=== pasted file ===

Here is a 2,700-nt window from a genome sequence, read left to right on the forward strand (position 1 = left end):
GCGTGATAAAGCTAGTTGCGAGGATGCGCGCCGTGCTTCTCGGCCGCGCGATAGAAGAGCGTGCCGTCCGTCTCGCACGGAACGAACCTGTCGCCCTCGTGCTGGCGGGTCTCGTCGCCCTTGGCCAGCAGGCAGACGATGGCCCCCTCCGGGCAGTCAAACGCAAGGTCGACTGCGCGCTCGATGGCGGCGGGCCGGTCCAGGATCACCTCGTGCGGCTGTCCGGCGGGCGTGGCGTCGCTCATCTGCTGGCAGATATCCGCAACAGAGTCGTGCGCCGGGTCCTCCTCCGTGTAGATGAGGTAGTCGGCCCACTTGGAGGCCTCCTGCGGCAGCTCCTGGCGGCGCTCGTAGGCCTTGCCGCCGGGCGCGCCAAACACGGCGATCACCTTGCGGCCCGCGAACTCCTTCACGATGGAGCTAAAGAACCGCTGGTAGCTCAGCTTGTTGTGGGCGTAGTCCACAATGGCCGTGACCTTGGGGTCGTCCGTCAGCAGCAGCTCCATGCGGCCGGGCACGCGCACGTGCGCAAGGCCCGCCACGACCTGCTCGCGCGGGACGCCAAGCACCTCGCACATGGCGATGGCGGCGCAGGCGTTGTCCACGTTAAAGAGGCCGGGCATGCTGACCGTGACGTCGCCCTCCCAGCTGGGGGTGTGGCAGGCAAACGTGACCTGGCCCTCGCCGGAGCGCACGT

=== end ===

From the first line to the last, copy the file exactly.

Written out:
Here is a 2,700-nt window from a genome sequence, read left to right on the forward strand (position 1 = left end):
GCGTGATAAAGCTAGTTGCGAGGATGCGCGCCGTGCTTCTCGGCCGCGCGATAGAAGAGCGTGCCGTCCGTCTCGCACGGAACGAACCTGTCGCCCTCGTGCTGGCGGGTCTCGTCGCCCTTGGCCAGCAGGCAGACGATGGCCCCCTCCGGGCAGTCAAACGCAAGGTCGACTGCGCGCTCGATGGCGGCGGGCCGGTCCAGGATCACCTCGTGCGGCTGTCCGGCGGGCGTGGCGTCGCTCATCTGCTGGCAGATATCCGCAACAGAGTCGTGCGCCGGGTCCTCCTCCGTGTAGATGAGGTAGTCGGCCCACTTGGAGGCCTCCTGCGGCAGCTCCTGGCGGCGCTCGTAGGCCTTGCCGCCGGGCGCGCCAAACACGGCGATCACCTTGCGGCCCGCGAACTCCTTCACGATGGAGCTAAAGAACCGCTGGTAGCTCAGCTTGTTGTGGGCGTAGTCCACAATGGCCGTGACCTTGGGGTCGTCCGTCAGCAGCAGCTCCATGCGGCCGGGCACGCGCACGTGCGCAAGGCCCGCCACGACCTGCTCGCGCGGGACGCCAAGCACCTCGCACATGGCGATGGCGGCGCAGGCGTTGTCCACGTTAAAGAGGCCGGGCATGCTGACCGTGACGTCGCCCTCCCAGCTGGGGGTGTGGCAGGCAAACGTGACCTGGCCCTCGCCGGAGCGCACGT